Freud’s Last Session

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Sigmund Freud and CS Lewis probably never sat down and had a conversation about the existence of God, a disclaimer at the end of Freud’s Last Session tells us, but that hasn’t stopped director Matt Brown and co-writer Mark St Germain (who wrote the play on which the film is based) from shaping a what-if drama about the event.

We’re in London in 1939 as war is about to break out. Freud has recently arrived from his beloved Vienna, having been chased out by the Nazis because of his Jewishness. He has cancer of the mouth and only weeks to live – he’d opt for assisted suicide (a postscript also tells us) only weeks later. In the interim he’s cancelling lectures and winding down a life, seeing the odd visitor, dosing up on morphine to keep the pain at bay, and wrestling with the knowledge that his daughter Anna is in a lesbian relationship which he cannot acknowledge, and she’s fearful of telling him about.

And then CS Lewis arrives on the doorstep. The celebrated writer has recently turned his back on atheism and embraced Christianity and now he wants to convert, or at least convince, Freud that there is such an entity as God, and that it’s possible to interrogate Him through the instrument of Reason.

Brown and St Germain go at their film from three directions. First, and most centrally, there’s the ding-dong between Freud and Lewis, affable, clever, argumentative men the pair of them, positing and caveating away in their digressive conversation about the big things (God, Sex, Death, Suicide, Humanity, Morality) in Freud’s beautifully cosy, knick-knack-filled study, complete with analyst’s couch.

As a little joke Brown and St Germain eventually have Freud lying down on the couch with Lewis essentially acting as analyst.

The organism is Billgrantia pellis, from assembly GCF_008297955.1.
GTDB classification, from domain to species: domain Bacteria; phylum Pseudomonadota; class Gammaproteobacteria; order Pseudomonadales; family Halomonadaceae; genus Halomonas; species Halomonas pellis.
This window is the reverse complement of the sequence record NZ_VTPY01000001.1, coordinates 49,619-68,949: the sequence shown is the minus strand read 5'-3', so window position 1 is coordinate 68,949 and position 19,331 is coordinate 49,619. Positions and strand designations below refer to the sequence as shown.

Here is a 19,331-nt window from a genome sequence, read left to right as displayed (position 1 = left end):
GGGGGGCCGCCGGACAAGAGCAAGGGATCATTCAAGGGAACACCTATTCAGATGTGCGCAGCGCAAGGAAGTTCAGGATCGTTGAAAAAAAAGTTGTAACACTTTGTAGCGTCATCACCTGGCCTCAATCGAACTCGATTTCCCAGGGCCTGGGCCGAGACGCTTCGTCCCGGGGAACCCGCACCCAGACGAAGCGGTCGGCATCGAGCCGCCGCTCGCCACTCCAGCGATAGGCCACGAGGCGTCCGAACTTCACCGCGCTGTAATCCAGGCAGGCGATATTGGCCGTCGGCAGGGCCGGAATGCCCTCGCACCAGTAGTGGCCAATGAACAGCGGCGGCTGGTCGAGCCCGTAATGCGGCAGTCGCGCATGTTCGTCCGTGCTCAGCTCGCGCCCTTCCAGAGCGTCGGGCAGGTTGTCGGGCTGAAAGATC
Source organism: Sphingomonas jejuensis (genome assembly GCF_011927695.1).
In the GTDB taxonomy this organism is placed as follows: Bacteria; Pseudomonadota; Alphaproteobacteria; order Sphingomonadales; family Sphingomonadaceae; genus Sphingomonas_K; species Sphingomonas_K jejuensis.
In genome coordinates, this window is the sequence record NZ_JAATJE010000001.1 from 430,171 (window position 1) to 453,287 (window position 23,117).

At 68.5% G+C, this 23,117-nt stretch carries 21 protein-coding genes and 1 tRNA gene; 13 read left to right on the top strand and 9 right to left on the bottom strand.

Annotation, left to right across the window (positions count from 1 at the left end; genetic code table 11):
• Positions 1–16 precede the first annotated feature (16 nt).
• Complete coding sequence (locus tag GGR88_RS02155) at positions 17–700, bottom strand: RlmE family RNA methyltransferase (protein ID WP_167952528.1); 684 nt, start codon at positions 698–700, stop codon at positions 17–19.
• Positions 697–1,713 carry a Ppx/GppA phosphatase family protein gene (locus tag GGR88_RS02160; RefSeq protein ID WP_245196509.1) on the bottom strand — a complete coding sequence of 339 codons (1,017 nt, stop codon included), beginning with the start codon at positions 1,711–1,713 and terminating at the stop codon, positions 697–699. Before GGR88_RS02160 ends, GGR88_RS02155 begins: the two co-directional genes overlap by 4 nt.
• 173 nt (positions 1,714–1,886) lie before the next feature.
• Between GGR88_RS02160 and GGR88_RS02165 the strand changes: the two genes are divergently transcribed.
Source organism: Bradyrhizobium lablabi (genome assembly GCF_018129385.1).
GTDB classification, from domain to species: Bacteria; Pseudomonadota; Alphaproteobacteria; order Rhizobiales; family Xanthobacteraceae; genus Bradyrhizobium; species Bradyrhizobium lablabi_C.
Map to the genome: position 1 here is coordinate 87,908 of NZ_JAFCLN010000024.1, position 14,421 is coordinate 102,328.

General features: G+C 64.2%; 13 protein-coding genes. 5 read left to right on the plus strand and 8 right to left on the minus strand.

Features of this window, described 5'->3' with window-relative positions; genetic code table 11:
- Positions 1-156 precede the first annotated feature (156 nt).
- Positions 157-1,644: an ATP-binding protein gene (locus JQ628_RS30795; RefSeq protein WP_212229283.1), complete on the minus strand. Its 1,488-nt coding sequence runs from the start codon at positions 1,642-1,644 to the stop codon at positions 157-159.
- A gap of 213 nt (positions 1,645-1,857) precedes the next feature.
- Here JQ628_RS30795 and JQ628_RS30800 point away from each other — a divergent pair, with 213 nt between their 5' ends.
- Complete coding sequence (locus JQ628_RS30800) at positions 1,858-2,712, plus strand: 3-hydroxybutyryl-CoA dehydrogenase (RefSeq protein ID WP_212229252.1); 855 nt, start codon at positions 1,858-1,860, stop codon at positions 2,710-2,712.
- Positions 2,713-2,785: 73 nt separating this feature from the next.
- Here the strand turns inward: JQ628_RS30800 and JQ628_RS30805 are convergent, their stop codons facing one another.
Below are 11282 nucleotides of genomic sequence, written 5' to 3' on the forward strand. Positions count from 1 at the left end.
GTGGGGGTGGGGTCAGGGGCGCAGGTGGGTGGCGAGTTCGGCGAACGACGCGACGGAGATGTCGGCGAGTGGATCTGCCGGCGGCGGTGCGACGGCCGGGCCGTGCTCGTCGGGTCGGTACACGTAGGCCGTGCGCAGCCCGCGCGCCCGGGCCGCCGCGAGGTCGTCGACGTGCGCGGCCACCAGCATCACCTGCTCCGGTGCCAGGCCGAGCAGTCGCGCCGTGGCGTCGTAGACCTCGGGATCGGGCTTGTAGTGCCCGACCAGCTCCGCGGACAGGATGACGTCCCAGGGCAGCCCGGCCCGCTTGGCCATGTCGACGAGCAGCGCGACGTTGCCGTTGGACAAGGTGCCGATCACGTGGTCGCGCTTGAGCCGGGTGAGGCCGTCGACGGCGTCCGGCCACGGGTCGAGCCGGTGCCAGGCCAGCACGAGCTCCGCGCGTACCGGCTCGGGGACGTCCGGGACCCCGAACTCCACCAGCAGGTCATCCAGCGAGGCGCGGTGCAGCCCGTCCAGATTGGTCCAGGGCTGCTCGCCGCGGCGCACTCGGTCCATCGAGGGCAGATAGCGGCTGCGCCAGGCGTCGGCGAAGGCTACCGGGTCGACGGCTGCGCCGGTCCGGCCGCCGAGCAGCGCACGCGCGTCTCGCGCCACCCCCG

But on to the next prong, the relationship between Freud and his daughter, another little joke, since it’s precisely the sort of overheated, co-dependent one that Freud made his name delineating – dominant dad, compliant daughter, fixations on both sides.

And as a very distant third, an attempt to put some biographical detail on the lives of both men – Freud growing up in Vienna with a Catholic nanny and observant Jewish father. Lewis shell-shocked from a horrific incident in the First World War.

Anna out on the street
Liv Lisa Fries as Anna

The play got mixed reviews and the film seems to be going that way too. It’s understandable. What exactly are we being asked to digest here and who is this film for? As a primer on Freud or Lewis Freud’s Last Session is not much use. It neither really explains them nor their significance as men who shaped the way the 20th century and beyond thought. As a discussion about God it’s not even scraping the surface. As a little family drama about Freud, Anna and Anna’s lover, Dorothy, it’s even less effective.

It’s a handsome film, tastefully wrought in a style reminiscent of so many mid-budget British-based movies – The King’s Speech springs to mind. And like many a mid-budget British period movie it’s saved by its acting, which is fascinating to watch and certainly a lot more fascinating than the God discussion.

Anthony Hopkins huffs, chuckles, booms and twinkles away as Freud. Is this “acting” acting, the sort of big stuff Nicolas Cage often does? Matthew Goode goes the other way, quietly undoing Hopkins as the diffident, polite Lewis. His is the more fascinating performance in many ways, since in Goode’s playing of the future writer of the Narnia stories he suggests a man who’s reached out towards God for all the wrong reasons and may even know that that’s what he’s done.

Liv Lisa Fries, magnetic in everything, gets little chance to show what she can do as Anna, the grown-up daughter being held in permanent childhood by her doting/domineering father. With even less screen time Jodi Balfour acquits herself well as Anna’s secret lover.

It’s one for lovers of the talky movie, a two-hander for all its efforts at widening things out a touch. It’s also one for lovers of coffee-table film-making. This looks lovely. Who wouldn’t want to live in Freud’s house?

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© Steve Morrissey 2024

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